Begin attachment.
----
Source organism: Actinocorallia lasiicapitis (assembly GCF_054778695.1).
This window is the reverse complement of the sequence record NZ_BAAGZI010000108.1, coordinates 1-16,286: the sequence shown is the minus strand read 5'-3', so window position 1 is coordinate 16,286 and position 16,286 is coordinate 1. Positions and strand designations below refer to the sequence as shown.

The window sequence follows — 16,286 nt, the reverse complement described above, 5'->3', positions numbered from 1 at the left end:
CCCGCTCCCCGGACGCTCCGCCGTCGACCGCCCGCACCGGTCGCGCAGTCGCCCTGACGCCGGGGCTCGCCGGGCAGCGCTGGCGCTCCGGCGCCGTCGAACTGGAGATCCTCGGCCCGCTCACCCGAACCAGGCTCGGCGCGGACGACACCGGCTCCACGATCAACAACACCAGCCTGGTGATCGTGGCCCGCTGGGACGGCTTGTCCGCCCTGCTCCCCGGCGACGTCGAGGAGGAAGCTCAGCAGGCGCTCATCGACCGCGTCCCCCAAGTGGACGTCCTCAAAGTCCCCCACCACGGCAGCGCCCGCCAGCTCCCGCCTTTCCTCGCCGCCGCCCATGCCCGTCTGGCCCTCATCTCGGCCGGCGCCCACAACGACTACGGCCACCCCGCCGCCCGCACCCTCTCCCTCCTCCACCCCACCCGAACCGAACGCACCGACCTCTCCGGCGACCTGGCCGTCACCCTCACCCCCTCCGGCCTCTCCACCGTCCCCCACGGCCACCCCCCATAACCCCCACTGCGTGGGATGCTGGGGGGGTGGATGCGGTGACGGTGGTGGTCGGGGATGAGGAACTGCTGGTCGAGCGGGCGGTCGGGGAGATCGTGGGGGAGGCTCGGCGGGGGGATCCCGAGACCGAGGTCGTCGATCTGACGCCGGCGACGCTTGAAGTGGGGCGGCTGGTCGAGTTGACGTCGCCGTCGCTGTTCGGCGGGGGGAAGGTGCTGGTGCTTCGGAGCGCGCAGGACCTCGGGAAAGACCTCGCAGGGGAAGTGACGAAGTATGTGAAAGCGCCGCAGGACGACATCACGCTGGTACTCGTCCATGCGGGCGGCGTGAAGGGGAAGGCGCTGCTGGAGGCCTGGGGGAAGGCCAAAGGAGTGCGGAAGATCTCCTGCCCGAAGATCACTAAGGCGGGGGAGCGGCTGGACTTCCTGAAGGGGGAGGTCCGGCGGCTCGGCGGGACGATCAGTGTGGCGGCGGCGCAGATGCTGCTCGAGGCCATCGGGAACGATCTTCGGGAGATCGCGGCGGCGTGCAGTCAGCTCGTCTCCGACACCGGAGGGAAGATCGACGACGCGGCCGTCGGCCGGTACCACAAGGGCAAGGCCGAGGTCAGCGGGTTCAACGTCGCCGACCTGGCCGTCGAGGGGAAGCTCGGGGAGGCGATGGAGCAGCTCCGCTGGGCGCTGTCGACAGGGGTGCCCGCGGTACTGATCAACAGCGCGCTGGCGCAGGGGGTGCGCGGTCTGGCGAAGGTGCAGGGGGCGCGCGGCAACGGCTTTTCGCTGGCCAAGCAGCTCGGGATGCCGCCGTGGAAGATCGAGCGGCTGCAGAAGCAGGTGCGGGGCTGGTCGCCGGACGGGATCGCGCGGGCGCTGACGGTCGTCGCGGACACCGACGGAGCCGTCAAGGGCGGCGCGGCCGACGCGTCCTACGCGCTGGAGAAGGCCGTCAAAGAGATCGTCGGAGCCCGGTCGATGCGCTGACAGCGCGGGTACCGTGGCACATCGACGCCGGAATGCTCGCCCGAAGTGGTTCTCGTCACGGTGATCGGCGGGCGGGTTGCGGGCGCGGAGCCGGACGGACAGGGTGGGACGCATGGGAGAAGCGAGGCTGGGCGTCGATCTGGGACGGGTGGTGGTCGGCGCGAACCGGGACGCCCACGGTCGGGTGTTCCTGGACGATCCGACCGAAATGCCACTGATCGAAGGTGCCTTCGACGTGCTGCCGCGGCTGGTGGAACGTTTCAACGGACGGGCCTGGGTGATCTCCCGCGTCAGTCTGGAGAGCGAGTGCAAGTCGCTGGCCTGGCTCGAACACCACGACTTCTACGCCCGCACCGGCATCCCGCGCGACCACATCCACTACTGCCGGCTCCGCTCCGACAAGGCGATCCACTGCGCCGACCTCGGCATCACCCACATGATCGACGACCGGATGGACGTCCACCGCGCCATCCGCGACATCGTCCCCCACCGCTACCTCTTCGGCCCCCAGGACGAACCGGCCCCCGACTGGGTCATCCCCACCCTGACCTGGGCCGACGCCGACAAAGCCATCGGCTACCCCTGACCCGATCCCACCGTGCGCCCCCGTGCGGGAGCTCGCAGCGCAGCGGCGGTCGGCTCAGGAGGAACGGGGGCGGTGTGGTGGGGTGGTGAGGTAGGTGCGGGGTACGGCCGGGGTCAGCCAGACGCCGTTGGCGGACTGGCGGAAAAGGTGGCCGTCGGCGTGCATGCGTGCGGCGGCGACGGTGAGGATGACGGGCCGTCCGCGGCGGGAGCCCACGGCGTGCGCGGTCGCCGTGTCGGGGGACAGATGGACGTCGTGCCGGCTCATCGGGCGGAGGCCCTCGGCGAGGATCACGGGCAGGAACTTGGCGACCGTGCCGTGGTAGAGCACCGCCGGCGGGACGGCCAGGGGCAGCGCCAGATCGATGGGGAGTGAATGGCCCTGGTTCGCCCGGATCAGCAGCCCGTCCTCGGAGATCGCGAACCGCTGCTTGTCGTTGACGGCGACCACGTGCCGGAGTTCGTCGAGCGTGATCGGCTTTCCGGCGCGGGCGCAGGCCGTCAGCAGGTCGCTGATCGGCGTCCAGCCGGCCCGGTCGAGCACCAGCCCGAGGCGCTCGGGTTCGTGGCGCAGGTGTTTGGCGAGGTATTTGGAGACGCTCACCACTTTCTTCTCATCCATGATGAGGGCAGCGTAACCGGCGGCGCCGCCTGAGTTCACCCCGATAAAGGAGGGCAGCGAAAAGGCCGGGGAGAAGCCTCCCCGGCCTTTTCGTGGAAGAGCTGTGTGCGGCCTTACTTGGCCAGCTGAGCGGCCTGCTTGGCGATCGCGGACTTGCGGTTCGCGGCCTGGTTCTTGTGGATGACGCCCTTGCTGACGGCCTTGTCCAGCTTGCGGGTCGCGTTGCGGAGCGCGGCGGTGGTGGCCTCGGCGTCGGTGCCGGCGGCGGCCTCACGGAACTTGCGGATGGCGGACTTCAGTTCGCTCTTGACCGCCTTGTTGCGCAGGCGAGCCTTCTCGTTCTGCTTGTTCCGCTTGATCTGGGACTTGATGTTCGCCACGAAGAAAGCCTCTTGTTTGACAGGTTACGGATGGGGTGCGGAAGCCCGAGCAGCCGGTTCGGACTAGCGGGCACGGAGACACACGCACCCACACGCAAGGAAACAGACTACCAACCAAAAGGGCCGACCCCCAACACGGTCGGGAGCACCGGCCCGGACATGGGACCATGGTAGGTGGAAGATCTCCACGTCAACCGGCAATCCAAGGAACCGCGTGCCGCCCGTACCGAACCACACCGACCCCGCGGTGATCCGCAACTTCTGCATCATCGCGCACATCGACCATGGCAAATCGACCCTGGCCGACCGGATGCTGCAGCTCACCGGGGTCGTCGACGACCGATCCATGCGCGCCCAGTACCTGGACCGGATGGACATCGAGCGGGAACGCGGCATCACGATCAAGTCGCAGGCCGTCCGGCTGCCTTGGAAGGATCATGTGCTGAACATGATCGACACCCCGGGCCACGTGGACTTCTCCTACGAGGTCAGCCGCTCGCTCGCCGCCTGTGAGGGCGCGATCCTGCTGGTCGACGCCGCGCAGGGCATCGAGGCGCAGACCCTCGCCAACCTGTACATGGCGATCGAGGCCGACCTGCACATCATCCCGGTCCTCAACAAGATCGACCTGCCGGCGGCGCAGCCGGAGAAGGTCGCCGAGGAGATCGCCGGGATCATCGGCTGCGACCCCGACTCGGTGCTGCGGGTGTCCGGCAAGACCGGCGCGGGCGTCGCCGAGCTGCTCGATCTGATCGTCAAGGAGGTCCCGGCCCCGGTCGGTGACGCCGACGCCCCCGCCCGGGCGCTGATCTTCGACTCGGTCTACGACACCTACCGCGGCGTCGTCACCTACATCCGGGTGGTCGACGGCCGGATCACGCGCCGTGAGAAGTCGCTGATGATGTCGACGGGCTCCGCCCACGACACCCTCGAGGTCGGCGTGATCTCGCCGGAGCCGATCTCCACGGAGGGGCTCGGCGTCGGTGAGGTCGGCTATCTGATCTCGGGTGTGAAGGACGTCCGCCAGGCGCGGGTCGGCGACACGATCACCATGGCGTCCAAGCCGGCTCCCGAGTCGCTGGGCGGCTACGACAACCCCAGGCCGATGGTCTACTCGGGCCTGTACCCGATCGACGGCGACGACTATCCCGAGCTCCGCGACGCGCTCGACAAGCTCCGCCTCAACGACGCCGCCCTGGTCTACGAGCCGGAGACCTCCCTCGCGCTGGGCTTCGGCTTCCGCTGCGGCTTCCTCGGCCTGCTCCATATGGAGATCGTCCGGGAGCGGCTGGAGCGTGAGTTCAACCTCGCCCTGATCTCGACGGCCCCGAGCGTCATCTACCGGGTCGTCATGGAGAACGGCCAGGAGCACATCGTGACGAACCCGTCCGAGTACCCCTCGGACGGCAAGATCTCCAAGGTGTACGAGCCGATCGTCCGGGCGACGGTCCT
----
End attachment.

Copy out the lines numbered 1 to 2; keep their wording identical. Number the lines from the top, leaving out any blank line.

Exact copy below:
Source organism: Actinocorallia lasiicapitis (assembly GCF_054778695.1).
This window is the reverse complement of the sequence record NZ_BAAGZI010000108.1, coordinates 1-16,286: the sequence shown is the minus strand read 5'-3', so window position 1 is coordinate 16,286 and position 16,286 is coordinate 1. Positions and strand designations below refer to the sequence as shown.